Clearview is facing a number of lawsuits in the United States, and the use of human images without their consent has been declared illegal in Canada, Britain, France, Australia and Italy. It faces fines in Britain and Italy.

Ms Greer added: “We already know that authoritarian states like Russia use face-to-face surveillance to protest and suppress dissent. Extending the use of facial recognition doesn’t hurt authoritarians like Putin – it helps them. “

In recent years facial recognition has improved in strength and accuracy and is becoming more accessible to the public.

Although Clearview AI says it only makes its database available to law enforcement agencies, other facial recognition services that search the web for matches, including PimEyes and FindClone, are available to anyone willing to pay for them. PimEyes will display public photos on the Internet, while FindClone searches for scraped photos from the Russian social media site VKontakte.

Facial recognition vendors are choosing sides in the conflict. Giorgio Gobronidze, a professor in Tbilisi, Georgia, who bought PimIz in December, said he had banned Russia from using the site since the attack began, citing concerns that it could be used to identify Ukrainians.

“No Russian customers are allowed to use the service now,” said Mr Gobroniz. “We do not want our services to be used for war crimes.”

Groups such as the Dutch investigative site Bellingcat have used face recognition sites to report on conflicts and Russia’s military operations.

Eric Toler, director of research at Bellingcat, says his favorite face search engine is FindClone. He described a three-hour surveillance video released this week from a Belarusian courier service showing men in military uniforms packing up for shipping, including a TV, car batteries and an electric scooter.

Mr Toller said the FindClone had allowed him to identify several men who had sent Russian troops “looting” their homes from Ukraine.

When Ukraine and Russia instigated the attack and fought an information war over how it was going on, journalists like Mr. Taylor sometimes acted as arbitrators for their audiences.

Mr Federev, Ukraine’s deputy prime minister, tweeted from the same surveillance tape of a soldier at the courier service counter. Mr Federev claimed that the man had been identified as a “Russian special forces officer” who had committed atrocities in Bucharest and was “sending all the stolen goods to his family.”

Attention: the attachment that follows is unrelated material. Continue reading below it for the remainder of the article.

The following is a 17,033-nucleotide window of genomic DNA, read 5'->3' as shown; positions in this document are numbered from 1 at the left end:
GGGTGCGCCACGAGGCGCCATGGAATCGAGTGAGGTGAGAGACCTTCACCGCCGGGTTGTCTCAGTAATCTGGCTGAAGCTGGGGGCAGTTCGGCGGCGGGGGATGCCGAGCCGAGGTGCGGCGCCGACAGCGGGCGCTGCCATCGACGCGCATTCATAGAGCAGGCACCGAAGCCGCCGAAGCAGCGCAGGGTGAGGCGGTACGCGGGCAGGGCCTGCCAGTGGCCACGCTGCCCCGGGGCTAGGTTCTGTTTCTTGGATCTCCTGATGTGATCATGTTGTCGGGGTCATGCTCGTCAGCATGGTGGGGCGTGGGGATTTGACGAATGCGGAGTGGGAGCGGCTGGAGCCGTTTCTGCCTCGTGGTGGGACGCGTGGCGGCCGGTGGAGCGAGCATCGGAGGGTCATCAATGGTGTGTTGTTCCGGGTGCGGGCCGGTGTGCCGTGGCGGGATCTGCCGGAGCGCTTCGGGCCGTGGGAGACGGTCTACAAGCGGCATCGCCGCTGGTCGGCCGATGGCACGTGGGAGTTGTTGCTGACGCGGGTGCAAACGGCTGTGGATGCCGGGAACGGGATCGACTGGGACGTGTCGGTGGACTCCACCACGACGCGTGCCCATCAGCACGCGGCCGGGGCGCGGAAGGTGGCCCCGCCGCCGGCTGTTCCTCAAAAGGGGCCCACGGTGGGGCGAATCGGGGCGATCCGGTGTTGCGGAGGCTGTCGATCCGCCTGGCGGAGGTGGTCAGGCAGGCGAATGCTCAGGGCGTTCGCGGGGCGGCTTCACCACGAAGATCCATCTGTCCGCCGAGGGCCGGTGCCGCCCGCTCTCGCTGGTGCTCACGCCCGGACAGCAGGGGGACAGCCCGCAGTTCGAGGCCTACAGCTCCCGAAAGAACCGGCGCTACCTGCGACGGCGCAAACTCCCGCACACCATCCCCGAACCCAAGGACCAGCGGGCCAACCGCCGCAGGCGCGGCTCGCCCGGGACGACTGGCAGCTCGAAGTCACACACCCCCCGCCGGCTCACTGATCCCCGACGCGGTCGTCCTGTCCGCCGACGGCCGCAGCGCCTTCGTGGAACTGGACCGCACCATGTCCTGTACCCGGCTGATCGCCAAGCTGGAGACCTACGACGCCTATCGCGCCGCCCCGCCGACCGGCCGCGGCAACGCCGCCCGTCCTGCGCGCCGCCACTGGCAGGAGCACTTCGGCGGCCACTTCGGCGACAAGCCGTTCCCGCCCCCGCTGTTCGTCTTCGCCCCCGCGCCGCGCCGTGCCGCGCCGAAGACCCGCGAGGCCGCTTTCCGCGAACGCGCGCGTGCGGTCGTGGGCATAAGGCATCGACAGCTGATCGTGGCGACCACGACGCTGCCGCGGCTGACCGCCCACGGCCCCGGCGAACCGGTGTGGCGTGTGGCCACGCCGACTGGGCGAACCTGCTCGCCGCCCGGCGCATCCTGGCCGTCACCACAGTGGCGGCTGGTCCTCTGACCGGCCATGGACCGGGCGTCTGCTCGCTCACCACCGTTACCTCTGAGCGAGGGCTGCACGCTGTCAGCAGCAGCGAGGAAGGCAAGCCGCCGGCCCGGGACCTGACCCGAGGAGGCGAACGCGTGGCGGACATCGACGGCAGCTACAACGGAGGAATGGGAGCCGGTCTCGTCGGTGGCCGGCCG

Mr Federev added: “We will find out who the killers are.”

The technology also has the potential to detect casualties or track specific units. New York security think tank Peter Singer, a think tank in Washington, says the growing availability of information about people and their movements will make it easier to find those responsible for war crimes. However, it can make it difficult for civilians to lie down in a tense environment.

“Ukraine is the first major conflict we have seen using facial recognition technology on such a scale, but it is far from over,” said Mr Singer. “It will be increasingly difficult for future fighters to keep their identities secret, just as regular civilians walk the streets of your own city.”

“In a world of more data collection, everyone leaves a tail of points that can be connected,” he added.

That trail is not just online. Drone footage, satellite images, and photos and videos captured by the people of Ukraine are playing a role in understanding what is happening there.

Mr Toller of Bellingcat said the technology was not perfect. “It’s easy to misfire – that’s not to say,” he said. “But people are more right than wrong. They’ve figured out how to ensure identification. “

Faces can look the same, so secondary information in the form of an identification mark, a tattoo or clothing is important to ensure matching. Whether this will happen in an exciting, wartime situation is an open question.

Mr Toller is not sure how long he will have access to his favorite facial recognition tool. Since FindClone is located in Russia, it has been under ban, he said.

“I still have about 30 days left in my service, so I’m desperately trying to add more juice to my account,” Mr Toller said. “I have a friend in Kyrgyzstan. I’m trying to use his bank card to get my account back up. “